The most exciting aspect of Kuvempu's adaptation was that the last spirit to appear was the nymph Urvashi; the embodiment of sensual pleasure. In evoking the potential for Paradise in India, this Krishna-Ariel rediscovers the eroticism of Indian culture, so curtailed in the colonial period. So it made sense for us to bring Caliban into this vision of Paradise, suddenly not the outsider but the natural man, his sexual energy a parallel to that which Prospero so desires to surpress in Ferdinand (the two characters are constantly compared throughout the play). And so it made sense for Prospero to stop the masque in a sudden rage against Caliban and his conspiracy: Caliban, the dark man, the impoverished man, the figure who stalks our post-colonial imagination, demanding that his language become voice, that his knowledge become the curse. 

Such at least was the interpretation we found for Caliban in Bangalore; an interpretation quite close to that of Césaire, though his Caliban, unlike Prakash's, is not defeated. I was initially surprised therefore to discover that in his "translation-adaptation" of The Tempest, Toufann, the Mauritian writer Dev Virahsawmy presents a Kalibann who is "a young man, around 25, of mixed race. He is good-looking, intelligent and hard-working." This Kalibann is far from being Prospero's adversary: he is his capable, if denigrated, assistant, the only person capable of understanding and continuing his master's work. As long ago as 1984, Wole Soyinka declared that "The Prospero-Caliban syndrome is dead"; and in 1999 (the year I translated and directed Toufann in London) David Dabydeen announced that:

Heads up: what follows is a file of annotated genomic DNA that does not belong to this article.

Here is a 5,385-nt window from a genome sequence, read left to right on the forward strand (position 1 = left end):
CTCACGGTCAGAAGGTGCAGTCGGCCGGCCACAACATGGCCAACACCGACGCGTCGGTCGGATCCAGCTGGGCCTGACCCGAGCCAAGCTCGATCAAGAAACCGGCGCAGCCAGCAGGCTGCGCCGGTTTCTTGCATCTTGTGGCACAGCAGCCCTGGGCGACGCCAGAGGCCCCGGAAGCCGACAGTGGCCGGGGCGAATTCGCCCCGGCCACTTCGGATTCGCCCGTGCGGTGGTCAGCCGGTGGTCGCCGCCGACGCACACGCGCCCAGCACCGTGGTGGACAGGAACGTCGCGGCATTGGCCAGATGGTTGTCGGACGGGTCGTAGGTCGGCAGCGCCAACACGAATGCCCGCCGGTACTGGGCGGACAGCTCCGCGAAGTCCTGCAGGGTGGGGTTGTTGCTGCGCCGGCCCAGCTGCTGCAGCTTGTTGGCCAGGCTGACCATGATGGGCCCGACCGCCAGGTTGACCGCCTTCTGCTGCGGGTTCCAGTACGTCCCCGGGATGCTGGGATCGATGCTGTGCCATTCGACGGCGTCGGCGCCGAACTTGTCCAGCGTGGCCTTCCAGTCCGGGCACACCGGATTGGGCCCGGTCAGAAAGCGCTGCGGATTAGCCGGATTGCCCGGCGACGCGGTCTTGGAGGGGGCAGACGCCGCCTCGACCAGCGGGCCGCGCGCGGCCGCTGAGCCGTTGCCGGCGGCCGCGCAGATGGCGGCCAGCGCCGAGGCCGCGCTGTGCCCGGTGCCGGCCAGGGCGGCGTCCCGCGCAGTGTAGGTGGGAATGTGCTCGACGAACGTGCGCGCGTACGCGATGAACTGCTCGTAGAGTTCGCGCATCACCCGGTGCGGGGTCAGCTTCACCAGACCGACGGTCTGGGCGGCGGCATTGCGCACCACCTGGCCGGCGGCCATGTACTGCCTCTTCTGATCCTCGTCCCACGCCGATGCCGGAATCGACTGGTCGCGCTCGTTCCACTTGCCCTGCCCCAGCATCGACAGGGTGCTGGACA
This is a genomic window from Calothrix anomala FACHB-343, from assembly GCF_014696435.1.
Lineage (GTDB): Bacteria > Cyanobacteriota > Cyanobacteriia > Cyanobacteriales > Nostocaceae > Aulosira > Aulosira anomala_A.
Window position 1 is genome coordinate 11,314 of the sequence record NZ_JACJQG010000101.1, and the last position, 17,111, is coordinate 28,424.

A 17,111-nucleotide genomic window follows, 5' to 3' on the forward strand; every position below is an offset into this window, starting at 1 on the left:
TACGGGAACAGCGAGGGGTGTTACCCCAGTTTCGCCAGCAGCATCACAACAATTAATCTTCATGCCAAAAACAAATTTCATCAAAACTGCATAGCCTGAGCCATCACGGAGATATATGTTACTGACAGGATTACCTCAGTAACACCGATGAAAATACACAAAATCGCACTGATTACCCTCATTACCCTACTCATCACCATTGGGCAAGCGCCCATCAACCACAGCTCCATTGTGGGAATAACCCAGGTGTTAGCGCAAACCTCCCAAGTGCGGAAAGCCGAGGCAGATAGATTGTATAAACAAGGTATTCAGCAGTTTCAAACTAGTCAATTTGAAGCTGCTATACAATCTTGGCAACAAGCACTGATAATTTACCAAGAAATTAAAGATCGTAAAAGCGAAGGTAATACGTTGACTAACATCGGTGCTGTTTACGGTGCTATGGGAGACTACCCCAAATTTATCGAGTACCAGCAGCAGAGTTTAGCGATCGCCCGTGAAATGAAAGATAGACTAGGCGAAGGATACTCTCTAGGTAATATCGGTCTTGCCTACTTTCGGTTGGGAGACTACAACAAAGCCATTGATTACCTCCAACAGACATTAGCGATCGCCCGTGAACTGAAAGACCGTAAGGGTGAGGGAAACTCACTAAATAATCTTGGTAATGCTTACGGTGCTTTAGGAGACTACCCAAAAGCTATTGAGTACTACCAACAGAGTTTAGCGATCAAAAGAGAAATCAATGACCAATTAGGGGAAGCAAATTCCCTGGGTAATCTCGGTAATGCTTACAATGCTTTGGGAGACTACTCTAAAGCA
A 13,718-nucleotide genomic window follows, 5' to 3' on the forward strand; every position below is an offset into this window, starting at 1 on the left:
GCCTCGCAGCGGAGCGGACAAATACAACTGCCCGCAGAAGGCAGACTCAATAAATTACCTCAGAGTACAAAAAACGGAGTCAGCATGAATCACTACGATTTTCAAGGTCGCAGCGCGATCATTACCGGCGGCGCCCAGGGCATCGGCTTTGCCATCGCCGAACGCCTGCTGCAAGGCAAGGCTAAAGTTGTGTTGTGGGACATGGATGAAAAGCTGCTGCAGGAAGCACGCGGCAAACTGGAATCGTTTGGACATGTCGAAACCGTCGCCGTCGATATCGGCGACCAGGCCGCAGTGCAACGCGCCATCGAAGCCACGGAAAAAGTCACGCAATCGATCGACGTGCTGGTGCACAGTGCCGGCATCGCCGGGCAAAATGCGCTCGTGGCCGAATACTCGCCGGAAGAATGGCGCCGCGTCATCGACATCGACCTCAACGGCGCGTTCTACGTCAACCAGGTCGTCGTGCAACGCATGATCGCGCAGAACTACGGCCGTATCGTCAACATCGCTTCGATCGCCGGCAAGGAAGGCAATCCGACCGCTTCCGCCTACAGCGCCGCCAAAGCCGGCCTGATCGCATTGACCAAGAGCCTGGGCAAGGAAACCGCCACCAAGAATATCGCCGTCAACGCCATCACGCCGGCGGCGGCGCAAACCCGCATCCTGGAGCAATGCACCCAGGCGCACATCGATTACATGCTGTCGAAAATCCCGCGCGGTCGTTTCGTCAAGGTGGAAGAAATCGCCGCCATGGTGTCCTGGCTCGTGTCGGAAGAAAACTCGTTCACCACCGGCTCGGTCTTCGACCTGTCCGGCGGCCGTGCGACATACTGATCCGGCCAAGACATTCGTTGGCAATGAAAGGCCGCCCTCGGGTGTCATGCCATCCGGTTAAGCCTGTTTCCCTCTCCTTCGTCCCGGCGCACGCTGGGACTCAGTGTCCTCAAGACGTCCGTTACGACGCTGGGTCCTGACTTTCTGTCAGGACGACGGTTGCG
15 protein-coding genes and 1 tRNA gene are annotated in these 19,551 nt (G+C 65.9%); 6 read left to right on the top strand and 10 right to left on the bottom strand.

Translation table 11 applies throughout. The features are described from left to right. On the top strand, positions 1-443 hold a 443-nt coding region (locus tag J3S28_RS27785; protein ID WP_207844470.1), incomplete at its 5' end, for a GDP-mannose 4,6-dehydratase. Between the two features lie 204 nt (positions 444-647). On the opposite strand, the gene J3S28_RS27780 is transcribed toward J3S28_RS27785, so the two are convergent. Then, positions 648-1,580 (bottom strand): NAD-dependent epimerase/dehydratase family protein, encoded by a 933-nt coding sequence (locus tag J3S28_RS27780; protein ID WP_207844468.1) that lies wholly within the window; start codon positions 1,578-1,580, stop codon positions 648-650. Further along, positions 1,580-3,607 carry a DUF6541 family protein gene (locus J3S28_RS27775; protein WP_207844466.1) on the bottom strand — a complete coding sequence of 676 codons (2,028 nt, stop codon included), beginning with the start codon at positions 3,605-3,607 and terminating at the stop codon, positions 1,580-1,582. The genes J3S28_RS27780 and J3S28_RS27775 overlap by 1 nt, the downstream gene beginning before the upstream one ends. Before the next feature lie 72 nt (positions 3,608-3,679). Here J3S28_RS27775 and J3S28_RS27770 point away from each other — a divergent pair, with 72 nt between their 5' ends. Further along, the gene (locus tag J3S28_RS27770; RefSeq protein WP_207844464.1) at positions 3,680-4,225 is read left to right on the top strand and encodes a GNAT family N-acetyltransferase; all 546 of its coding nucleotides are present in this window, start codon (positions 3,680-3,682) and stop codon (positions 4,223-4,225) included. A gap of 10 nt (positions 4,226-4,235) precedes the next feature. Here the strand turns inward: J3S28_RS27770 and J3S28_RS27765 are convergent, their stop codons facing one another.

"The Tempest belongs to the past. It needs to be drowned, really drowned. We can't go into the next millennium taking that wreck along with us for inspiration. What we are doing now is returning to what The Tempest and all this excessive attention to The Tempest - Prospero, Caliban, learning to speak and learning to curse - has occulted." (Wilkinson 1999 p. 123-4)

While Virahsawmy has not drowned The Tempest in his TOUFANN, he has certainly gone beyond the bipartisan confrontational model beloved of post-colonial readings, and created a new play in which both Kalibann and Prospero, as well as the other characters, demand to be understood in the context of a shared intercultural space: in which the very ideas of culture, language and inheritance are interrogated and challenged. 

While the self-assertive Calibans of Lamming, Césaire and Edward Braithwaite "write back", Virahsawmy seems instead to "write with" or alongside the Shakespearean text, playfully reinventing characters to subvert an entire history of misrepresentation. Many of the characters are renamed so that they appear to have been shipwrecked in the play from the storms of earlier texts: so Alonso becomes Lerwa Lir (or King Lear), Sebastian becomes Edmon, Gonzalo is Poloniouss and Miranda is Kordelia. In the case of Trinculo and Stephano, Virahsawmy uses the names of clowns from Mauritian tradition - Kaspalto, whose name implies a drunkard of African origin, and is also the name of a very cheap branded wine; and Dammarro, an Indian junkie whose name means "take a breath" or "get a kick". This naming which is also a renaming is hugely important - a process which at once appears to accept a literary and linguistic heritage, at the same time as subverting it very deeply, through what Françoise Lionnet (to whom the play is dedicated) has called a "stunning act of signifying". Illustrating the point most clearly is Virahsawmy's reworking of the character of Antonio under the name Yago: a self-aware post-modern malcontent who complains: "Ever since that little runt Shakespeare used me to stir things up between Othello and his wife, everyone thinks I'm to blame for everything that goes wrong anywhere in the whole world!", and, in the final scene, "If only you literary critics would realise that I'm not all bad!" It's Yago's reinvention of the self which cues similar processes in the other characters, allowing Ferdjinan to subvert Prospero's apparent control over the lives of the rest, and over the entire construct of Toufann itself, a plot which Prospero has explicitly compared to "a modern play" in three acts. "It's like a play. I've written it, and now I'm directing it scene by scene. All the actors have to do is perform the way I want them to."